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Bishop trip worth the long trek

Bruce Ajari

Prior to the opening day of trout season, I took a trip down Highway 395 to Bishop to fish a section of water I had been meaning to explore for some time.

The Owens River below Crowley Lake runs through a very deep gorge to Pleasant Valley Reservoir, about nine miles north of Bishop.

This piece of Owens River had no water in it, due to diversions by the Los Angeles Department of Water and Power (DWP). After a long legal battle, the court declared that the licenses to DWP were invalid. Water started flowing back into the gorge around 1993.

With the guidance of a longtime local resident and fly fisherman, a friend and I made the trek into the gorge at a point above Pleasant Valley Reservoir.

The Owens River Gorge is open to fishing all year, which makes it a popular site during the winter months.

Even with the difficult hike to get in, many people are now fishing there.

We saw only one fisherman, but were told the area we fished had received considerable pressure the past several weeks.

After picking up our guide at the family ranch, we preceded back north on 395 and turned off on the Pleasant Valley Reservoir Power Plant road. After traveling a while along the water diversion pipeline, we turned onto a dirt road which crossed over the pipeline and come to the edge of the gorge.

Looking down into the depths of the gorge, you could see the Owens River far below. It looked extremely small from the rim of the gorge. When someone takes in a sight like this, the first thing that comes to mind is that the climb out will be tough. This trip is certainly not for the faint at heart.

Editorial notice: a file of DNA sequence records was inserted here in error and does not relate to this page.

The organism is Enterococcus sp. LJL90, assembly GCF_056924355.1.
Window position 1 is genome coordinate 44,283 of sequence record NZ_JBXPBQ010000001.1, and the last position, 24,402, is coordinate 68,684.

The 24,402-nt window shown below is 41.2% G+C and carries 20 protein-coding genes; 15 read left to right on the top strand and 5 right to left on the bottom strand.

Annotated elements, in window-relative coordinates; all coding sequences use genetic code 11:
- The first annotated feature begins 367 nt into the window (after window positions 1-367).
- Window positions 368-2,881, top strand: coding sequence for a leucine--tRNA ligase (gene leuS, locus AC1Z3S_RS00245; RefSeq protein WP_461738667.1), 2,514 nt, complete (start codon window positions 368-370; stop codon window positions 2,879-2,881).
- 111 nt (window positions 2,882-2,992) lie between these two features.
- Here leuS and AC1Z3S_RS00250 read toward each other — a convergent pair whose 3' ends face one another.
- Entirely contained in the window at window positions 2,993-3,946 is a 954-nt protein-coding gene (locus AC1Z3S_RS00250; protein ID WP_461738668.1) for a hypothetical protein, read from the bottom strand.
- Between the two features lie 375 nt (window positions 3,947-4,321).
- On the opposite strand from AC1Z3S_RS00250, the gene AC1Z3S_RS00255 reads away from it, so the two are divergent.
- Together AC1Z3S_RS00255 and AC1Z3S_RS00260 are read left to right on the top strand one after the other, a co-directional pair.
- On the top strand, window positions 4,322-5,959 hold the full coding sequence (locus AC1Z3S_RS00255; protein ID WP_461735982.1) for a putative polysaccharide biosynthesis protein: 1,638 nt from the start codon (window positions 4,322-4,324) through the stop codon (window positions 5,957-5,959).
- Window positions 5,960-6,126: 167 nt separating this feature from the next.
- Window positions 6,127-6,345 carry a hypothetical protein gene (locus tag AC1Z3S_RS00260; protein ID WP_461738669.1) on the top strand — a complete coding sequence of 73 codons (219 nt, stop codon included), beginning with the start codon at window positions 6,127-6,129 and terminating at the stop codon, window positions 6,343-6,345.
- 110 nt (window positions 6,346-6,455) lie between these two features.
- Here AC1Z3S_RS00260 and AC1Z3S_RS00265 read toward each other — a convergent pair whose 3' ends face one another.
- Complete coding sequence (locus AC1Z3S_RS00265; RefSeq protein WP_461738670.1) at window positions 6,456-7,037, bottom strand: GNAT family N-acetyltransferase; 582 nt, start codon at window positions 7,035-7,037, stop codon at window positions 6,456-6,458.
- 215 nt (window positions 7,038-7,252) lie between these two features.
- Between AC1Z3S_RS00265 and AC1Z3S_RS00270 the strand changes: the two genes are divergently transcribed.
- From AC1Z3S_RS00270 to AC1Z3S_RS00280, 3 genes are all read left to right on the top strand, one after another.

After collecting our gear, we made our way down the steep trail to get to the river.

It did not take us long to get down – about 20 minutes and another 10 or 15 minutes downstream to get to the point where we would begin to fish.

We began fishing back upstream since there was more water to fish without having to break too much brush in that direction.

This is a little stream; only 26 cubic feet per second flow through it.

There are some beautiful pools and some runs among willows and other streamside vegetation.

The nettles are the least favorite items of fishermen that fish in this region of the Sierra.

They seem to catch any fly line that you do not have control over. With their sharp needles, they are always tough to handle. A simple tangle can turn into a really painful experience.

While the fishing was tough according to out guide, we managed to catch a fair number of fish on a variety of patterns.

Simple, dry attractors like the Royal Wulff, Coachman or Humpy seemed to work well. A small Adams in about a No. 16 also worked well.

Nymphs also worked well and the larger fish are typically taken on them. Fishing the dry fly is the most fun, so we did not do much nymph fishing.

My first series of casts with a Royal Humpy was rewarded with a scrappy 11-inch brown trout; a nice size fish for this water.

Fish are typically small, 8 to 12 inches, but fish to 16 inches can be caught. We saw a couple of larger fish, but did not catch any. Brown trout and an occasional brook trout can be caught, I am told.

Wet wading or a pair of hip waders is all that is necessary if you plan to make this trek into the gorge. You will need to wade because access can be limited to one side of the river or the other, depending on the terrain.

A four- to six-weight rod, seven to eight and a half feet in length, is probably best to deal with the conditions you may face

The wind can blow briskly in the gorge, so your choice should be made accordingly.

A floating line is all that you will need.

I took a seven and a half-foot four-weight rod and it performed fine.

A longer rod could have been better in some areas, but a shorter rod was a must in some areas.

If you are going to hike into the gorge, don’t forget to take some water and snacks, as it is a long trip from the bottom of the canyon. The trip out took us about 20 to 25 minutes to get back to the car.

We had an extremely rewarding first trip. The scenery, hike, fishing and friends all made for a memorable day on the Owens River.

I know I will return to fish this spot again.

The town of Bishop is a great place to stay; it is a friendly tourist-based community with all the services you need at a price to fit most any pocketbook.


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